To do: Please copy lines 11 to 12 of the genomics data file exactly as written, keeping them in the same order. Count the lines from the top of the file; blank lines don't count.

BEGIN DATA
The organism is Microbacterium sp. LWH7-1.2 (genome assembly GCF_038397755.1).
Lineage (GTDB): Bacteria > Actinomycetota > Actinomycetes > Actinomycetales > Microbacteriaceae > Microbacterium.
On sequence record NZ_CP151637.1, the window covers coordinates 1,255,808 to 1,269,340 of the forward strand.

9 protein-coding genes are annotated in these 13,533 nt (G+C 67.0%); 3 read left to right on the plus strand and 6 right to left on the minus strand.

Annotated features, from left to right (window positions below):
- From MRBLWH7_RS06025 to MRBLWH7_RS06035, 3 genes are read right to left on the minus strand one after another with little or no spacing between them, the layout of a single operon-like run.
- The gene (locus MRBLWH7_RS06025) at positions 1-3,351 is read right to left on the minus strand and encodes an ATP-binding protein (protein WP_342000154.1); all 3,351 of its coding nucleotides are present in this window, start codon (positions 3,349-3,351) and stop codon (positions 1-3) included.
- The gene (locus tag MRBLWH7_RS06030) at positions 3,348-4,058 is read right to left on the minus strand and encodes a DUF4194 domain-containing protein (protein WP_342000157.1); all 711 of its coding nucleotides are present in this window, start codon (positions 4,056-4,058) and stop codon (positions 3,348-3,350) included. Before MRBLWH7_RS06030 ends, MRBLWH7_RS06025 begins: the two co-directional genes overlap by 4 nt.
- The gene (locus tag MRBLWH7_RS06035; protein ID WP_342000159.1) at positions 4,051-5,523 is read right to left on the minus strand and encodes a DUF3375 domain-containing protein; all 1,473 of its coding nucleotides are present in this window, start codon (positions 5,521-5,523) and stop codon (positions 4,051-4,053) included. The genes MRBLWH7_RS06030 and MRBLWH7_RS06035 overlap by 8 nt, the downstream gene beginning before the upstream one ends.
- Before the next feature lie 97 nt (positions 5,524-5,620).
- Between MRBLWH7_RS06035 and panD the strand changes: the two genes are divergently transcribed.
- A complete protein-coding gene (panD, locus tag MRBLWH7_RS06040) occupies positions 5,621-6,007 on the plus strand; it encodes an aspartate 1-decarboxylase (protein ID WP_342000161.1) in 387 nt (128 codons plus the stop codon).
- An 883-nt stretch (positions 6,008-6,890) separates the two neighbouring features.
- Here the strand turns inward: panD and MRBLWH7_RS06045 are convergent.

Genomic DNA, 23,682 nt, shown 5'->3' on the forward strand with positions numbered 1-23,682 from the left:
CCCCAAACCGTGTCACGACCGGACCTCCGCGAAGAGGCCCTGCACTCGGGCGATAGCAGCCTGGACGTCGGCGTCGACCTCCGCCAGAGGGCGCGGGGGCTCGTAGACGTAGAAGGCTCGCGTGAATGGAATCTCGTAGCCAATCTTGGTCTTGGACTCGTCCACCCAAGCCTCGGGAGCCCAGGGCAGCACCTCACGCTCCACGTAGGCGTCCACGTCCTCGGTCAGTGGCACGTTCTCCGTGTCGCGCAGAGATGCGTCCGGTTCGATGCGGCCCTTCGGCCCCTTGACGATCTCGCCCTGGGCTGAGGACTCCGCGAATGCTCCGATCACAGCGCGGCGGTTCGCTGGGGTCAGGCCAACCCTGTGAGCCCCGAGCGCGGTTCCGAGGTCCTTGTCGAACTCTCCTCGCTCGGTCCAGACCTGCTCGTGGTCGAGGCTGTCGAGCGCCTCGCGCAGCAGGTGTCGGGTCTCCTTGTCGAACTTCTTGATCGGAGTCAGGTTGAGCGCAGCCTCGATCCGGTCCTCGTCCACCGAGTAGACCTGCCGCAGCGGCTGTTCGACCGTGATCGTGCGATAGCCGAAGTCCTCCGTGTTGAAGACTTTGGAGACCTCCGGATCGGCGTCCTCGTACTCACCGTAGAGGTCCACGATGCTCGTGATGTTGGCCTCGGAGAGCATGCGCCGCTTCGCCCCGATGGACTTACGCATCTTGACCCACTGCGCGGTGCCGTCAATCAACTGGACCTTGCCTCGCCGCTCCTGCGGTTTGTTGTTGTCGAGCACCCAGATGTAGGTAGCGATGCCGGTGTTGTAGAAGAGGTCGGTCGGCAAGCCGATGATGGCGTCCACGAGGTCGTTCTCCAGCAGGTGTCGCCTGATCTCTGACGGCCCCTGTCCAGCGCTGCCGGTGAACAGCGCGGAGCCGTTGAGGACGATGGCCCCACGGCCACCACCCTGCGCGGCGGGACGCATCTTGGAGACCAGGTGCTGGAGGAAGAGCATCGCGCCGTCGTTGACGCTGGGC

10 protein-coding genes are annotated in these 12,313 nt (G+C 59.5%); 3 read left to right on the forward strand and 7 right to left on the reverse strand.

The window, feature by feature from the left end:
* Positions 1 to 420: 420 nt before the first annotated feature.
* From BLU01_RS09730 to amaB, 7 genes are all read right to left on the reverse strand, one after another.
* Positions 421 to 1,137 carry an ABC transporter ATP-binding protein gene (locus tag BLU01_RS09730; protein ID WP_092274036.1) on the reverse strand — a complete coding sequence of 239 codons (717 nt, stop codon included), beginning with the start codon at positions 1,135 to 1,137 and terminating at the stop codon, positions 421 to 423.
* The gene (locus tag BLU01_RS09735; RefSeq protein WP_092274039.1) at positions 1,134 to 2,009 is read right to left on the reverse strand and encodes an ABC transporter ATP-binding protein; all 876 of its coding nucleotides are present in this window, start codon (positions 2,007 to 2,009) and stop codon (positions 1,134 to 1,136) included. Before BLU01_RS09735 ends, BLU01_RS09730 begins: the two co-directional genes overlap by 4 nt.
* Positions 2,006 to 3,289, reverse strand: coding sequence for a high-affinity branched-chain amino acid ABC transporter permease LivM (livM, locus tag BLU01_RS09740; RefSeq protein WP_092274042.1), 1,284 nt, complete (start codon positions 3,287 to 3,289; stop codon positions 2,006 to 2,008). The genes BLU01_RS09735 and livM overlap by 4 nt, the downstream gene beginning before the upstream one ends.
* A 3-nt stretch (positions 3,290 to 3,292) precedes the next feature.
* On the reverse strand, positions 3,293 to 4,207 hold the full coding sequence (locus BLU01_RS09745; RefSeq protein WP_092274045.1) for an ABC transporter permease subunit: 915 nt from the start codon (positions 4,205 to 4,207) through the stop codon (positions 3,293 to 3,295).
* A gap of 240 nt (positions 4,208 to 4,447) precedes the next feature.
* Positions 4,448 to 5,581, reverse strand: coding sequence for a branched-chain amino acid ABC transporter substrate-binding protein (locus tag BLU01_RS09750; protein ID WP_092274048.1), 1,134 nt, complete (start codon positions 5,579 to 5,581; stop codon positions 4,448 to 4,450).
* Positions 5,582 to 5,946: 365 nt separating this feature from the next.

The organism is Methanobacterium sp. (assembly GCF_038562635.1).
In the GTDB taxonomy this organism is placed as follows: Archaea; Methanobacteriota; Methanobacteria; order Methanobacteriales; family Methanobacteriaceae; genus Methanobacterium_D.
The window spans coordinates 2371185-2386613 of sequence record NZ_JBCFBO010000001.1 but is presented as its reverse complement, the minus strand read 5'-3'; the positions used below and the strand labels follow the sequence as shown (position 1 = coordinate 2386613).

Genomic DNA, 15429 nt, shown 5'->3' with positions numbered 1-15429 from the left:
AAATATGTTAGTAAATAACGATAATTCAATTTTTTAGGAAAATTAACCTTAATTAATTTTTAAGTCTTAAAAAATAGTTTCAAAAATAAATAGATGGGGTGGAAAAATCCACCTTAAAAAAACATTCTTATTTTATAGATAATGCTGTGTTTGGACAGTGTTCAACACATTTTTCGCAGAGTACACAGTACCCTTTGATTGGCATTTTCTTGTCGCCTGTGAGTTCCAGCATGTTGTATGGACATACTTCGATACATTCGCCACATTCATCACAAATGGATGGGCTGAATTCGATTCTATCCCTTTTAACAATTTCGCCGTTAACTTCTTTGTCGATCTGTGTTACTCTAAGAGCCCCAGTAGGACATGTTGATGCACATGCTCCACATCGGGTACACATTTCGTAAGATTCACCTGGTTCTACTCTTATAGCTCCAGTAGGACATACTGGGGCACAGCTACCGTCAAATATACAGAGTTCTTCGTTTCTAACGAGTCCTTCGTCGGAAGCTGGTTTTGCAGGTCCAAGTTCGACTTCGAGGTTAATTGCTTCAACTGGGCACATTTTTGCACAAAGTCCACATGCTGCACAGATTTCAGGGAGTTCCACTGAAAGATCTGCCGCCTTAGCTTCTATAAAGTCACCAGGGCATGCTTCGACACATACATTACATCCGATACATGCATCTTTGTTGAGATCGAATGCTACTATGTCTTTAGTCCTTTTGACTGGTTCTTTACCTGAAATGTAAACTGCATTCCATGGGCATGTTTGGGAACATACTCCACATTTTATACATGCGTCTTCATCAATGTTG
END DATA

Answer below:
- Between MRBLWH7_RS06035 and panD the strand changes: the two genes are divergently transcribed.
- A complete protein-coding gene (panD, locus tag MRBLWH7_RS06040) occupies positions 5,621-6,007 on the plus strand; it encodes an aspartate 1-decarboxylase (protein ID WP_342000161.1) in 387 nt (128 codons plus the stop codon).